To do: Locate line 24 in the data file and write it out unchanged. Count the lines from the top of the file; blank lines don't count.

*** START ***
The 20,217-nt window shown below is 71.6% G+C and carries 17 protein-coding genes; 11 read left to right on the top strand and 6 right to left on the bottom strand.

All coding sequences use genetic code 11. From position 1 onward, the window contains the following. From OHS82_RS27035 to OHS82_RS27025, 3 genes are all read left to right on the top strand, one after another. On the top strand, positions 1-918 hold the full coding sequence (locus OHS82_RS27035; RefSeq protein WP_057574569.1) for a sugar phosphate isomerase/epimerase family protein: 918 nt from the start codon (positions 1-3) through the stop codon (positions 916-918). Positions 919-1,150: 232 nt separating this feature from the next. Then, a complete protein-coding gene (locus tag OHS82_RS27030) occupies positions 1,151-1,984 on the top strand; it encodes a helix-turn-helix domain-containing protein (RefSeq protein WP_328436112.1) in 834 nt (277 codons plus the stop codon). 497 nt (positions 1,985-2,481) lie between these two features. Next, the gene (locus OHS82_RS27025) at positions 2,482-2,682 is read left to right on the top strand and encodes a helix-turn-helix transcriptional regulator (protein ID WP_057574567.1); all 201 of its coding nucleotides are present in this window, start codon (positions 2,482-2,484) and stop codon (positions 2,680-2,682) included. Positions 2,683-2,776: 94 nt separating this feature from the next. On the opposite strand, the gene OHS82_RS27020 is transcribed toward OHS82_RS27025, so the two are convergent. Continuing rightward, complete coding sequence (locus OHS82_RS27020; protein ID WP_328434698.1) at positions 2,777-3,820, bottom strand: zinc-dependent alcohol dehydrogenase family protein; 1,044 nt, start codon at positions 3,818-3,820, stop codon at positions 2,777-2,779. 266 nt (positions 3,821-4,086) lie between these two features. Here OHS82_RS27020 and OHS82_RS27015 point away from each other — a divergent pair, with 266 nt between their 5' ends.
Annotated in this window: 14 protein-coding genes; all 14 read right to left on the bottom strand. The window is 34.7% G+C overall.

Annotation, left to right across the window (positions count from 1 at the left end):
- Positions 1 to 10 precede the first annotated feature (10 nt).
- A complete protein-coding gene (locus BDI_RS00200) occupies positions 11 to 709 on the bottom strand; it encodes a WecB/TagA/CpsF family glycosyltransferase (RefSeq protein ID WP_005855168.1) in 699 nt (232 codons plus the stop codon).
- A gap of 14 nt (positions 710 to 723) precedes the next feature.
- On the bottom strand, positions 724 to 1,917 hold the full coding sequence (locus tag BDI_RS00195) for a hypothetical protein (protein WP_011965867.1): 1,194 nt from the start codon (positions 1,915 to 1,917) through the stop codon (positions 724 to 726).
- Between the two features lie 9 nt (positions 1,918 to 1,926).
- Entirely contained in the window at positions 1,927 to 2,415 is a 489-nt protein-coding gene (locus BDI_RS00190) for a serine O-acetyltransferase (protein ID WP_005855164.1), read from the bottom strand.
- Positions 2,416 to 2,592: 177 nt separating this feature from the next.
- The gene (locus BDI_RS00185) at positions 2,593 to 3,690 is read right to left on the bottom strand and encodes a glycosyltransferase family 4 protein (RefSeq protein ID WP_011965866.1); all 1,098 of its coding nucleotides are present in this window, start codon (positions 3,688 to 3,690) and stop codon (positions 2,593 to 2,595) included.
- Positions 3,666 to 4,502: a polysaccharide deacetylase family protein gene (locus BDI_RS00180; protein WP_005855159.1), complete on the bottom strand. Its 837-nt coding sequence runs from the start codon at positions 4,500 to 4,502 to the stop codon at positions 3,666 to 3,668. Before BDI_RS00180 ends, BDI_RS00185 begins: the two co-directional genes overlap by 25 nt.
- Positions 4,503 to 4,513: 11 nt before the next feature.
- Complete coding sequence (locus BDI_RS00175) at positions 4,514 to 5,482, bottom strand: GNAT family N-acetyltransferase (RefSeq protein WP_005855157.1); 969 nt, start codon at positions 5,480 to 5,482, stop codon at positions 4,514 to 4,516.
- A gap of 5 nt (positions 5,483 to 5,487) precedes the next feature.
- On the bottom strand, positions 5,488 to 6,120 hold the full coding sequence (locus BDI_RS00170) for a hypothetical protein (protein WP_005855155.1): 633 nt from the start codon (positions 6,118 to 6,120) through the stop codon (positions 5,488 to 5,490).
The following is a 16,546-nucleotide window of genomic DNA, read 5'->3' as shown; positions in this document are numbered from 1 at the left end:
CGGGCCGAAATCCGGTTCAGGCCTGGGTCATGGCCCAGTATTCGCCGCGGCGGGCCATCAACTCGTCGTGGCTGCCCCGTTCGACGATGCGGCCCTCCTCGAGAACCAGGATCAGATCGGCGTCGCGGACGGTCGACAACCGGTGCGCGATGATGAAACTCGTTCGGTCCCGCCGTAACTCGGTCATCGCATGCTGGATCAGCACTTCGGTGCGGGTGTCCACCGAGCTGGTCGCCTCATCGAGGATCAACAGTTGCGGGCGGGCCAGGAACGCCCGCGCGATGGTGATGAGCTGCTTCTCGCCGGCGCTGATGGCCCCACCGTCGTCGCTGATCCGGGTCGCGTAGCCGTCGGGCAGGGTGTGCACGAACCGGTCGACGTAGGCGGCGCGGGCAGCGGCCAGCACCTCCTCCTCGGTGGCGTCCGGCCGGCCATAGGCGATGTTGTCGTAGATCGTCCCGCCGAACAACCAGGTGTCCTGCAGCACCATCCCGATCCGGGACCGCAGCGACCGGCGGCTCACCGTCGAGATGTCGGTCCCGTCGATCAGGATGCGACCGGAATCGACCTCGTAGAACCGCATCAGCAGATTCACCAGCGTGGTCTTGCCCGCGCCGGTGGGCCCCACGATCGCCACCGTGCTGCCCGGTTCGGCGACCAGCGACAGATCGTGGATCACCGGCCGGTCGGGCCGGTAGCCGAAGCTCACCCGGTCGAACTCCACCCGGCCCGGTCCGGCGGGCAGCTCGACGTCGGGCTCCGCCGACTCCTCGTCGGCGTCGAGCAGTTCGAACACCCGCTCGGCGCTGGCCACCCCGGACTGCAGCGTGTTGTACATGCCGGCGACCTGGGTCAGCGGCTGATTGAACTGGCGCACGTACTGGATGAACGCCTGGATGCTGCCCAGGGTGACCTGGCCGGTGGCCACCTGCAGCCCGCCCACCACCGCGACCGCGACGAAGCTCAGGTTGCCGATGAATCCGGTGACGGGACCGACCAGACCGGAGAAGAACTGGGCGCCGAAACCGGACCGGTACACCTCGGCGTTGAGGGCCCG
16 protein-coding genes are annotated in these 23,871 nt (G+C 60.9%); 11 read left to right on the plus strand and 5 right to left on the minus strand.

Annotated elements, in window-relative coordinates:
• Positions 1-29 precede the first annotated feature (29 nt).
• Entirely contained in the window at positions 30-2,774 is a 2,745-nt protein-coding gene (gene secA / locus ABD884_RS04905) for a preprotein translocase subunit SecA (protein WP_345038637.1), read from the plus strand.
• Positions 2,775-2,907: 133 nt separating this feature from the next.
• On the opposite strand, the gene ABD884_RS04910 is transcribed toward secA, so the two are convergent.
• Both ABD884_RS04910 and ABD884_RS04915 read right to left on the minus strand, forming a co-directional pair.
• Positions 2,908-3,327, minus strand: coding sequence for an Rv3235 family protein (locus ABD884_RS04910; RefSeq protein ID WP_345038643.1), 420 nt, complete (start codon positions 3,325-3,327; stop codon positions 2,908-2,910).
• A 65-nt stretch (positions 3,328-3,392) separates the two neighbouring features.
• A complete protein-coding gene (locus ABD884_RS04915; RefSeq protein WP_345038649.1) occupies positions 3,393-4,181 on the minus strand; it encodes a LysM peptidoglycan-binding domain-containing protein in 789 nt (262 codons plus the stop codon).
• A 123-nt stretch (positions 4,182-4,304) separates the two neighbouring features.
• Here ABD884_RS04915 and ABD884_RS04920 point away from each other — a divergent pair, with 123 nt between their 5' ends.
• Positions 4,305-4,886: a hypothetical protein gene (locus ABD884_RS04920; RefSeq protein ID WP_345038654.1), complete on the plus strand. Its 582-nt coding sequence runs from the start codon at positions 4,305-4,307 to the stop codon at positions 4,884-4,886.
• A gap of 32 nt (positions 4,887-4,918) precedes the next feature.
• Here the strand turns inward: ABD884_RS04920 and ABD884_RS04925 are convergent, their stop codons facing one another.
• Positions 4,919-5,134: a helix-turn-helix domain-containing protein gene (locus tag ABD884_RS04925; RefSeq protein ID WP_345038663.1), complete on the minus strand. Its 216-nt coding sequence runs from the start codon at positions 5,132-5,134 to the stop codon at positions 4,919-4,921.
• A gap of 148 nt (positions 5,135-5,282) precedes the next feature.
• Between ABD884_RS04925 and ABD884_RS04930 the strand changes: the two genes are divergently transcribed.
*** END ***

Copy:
• Positions 2,775-2,907: 133 nt separating this feature from the next.